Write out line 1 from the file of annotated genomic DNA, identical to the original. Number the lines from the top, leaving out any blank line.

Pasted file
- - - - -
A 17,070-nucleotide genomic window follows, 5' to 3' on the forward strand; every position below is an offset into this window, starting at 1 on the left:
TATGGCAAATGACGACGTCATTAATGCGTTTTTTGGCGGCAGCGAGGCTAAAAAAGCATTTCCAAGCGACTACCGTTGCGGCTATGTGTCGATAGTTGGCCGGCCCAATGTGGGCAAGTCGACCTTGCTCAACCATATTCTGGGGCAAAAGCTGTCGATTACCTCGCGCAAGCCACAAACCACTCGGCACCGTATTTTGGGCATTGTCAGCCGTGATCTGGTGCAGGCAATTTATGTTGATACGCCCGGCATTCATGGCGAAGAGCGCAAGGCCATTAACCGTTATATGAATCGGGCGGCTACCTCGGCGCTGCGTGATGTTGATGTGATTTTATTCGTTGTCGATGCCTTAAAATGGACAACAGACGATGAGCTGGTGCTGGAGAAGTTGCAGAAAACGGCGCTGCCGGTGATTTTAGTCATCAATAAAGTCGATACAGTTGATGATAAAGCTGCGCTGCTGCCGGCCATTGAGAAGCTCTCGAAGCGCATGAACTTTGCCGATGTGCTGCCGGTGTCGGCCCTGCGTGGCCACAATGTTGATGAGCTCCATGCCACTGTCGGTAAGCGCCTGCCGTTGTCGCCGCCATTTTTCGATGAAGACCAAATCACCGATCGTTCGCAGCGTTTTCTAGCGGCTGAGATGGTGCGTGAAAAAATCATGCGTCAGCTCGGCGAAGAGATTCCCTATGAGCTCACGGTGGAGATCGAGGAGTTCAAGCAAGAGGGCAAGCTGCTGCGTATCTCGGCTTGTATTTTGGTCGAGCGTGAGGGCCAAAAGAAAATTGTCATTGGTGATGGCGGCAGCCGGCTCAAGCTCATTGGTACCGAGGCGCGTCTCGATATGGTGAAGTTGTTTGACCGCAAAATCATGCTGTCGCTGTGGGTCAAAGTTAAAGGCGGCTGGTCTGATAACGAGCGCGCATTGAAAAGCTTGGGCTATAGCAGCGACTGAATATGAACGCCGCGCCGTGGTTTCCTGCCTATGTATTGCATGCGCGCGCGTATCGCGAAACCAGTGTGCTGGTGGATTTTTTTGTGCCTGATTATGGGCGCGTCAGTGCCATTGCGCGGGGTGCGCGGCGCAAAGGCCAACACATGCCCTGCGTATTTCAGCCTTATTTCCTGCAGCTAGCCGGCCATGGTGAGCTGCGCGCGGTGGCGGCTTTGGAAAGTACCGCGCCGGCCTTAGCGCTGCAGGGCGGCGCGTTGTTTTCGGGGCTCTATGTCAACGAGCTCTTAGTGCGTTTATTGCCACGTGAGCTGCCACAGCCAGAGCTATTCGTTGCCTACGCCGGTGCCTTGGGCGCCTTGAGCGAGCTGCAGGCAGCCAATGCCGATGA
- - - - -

A 17,070-nucleotide genomic window follows, 5' to 3' on the forward strand; every position below is an offset into this window, starting at 1 on the left: